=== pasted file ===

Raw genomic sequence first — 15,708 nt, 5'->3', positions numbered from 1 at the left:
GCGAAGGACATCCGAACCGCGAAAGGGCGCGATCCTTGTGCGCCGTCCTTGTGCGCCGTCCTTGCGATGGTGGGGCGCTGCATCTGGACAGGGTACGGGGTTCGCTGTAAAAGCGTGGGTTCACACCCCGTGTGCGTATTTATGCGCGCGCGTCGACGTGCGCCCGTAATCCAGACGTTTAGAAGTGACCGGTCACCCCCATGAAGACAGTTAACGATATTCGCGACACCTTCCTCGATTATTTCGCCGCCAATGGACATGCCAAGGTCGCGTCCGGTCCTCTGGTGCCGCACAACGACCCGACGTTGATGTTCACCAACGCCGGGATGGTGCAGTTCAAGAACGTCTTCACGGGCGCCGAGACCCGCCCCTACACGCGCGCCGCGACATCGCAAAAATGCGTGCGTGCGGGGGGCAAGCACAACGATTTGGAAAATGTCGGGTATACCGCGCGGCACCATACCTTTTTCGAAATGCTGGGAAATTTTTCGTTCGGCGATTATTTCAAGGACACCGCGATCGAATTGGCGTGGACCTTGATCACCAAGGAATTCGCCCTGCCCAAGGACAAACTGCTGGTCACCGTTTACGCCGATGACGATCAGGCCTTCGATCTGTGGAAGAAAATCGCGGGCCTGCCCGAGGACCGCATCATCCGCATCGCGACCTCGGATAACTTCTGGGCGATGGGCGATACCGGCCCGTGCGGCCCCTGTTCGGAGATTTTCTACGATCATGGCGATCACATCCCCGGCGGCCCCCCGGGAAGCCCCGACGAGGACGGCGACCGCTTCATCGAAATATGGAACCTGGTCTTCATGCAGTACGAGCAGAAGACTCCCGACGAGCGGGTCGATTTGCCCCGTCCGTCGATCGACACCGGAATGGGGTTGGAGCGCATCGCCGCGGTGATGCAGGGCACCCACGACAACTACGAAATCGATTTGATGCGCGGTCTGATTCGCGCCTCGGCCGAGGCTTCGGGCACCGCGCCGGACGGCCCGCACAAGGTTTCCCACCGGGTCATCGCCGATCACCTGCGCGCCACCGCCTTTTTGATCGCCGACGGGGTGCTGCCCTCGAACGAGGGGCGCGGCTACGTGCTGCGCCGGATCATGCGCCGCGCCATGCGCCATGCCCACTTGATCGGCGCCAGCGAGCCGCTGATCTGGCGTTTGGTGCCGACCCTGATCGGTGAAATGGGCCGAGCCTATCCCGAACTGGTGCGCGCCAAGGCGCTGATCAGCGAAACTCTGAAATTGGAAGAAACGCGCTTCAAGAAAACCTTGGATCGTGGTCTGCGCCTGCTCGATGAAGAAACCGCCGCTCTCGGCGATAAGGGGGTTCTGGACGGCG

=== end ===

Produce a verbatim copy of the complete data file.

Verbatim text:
Raw genomic sequence first — 15,708 nt, 5'->3', positions numbered from 1 at the left:
GCGAAGGACATCCGAACCGCGAAAGGGCGCGATCCTTGTGCGCCGTCCTTGTGCGCCGTCCTTGCGATGGTGGGGCGCTGCATCTGGACAGGGTACGGGGTTCGCTGTAAAAGCGTGGGTTCACACCCCGTGTGCGTATTTATGCGCGCGCGTCGACGTGCGCCCGTAATCCAGACGTTTAGAAGTGACCGGTCACCCCCATGAAGACAGTTAACGATATTCGCGACACCTTCCTCGATTATTTCGCCGCCAATGGACATGCCAAGGTCGCGTCCGGTCCTCTGGTGCCGCACAACGACCCGACGTTGATGTTCACCAACGCCGGGATGGTGCAGTTCAAGAACGTCTTCACGGGCGCCGAGACCCGCCCCTACACGCGCGCCGCGACATCGCAAAAATGCGTGCGTGCGGGGGGCAAGCACAACGATTTGGAAAATGTCGGGTATACCGCGCGGCACCATACCTTTTTCGAAATGCTGGGAAATTTTTCGTTCGGCGATTATTTCAAGGACACCGCGATCGAATTGGCGTGGACCTTGATCACCAAGGAATTCGCCCTGCCCAAGGACAAACTGCTGGTCACCGTTTACGCCGATGACGATCAGGCCTTCGATCTGTGGAAGAAAATCGCGGGCCTGCCCGAGGACCGCATCATCCGCATCGCGACCTCGGATAACTTCTGGGCGATGGGCGATACCGGCCCGTGCGGCCCCTGTTCGGAGATTTTCTACGATCATGGCGATCACATCCCCGGCGGCCCCCCGGGAAGCCCCGACGAGGACGGCGACCGCTTCATCGAAATATGGAACCTGGTCTTCATGCAGTACGAGCAGAAGACTCCCGACGAGCGGGTCGATTTGCCCCGTCCGTCGATCGACACCGGAATGGGGTTGGAGCGCATCGCCGCGGTGATGCAGGGCACCCACGACAACTACGAAATCGATTTGATGCGCGGTCTGATTCGCGCCTCGGCCGAGGCTTCGGGCACCGCGCCGGACGGCCCGCACAAGGTTTCCCACCGGGTCATCGCCGATCACCTGCGCGCCACCGCCTTTTTGATCGCCGACGGGGTGCTGCCCTCGAACGAGGGGCGCGGCTACGTGCTGCGCCGGATCATGCGCCGCGCCATGCGCCATGCCCACTTGATCGGCGCCAGCGAGCCGCTGATCTGGCGTTTGGTGCCGACCCTGATCGGTGAAATGGGCCGAGCCTATCCCGAACTGGTGCGCGCCAAGGCGCTGATCAGCGAAACTCTGAAATTGGAAGAAACGCGCTTCAAGAAAACCTTGGATCGTGGTCTGCGCCTGCTCGATGAAGAAACCGCCGCTCTCGGCGATAAGGGGGTTCTGGACGGCG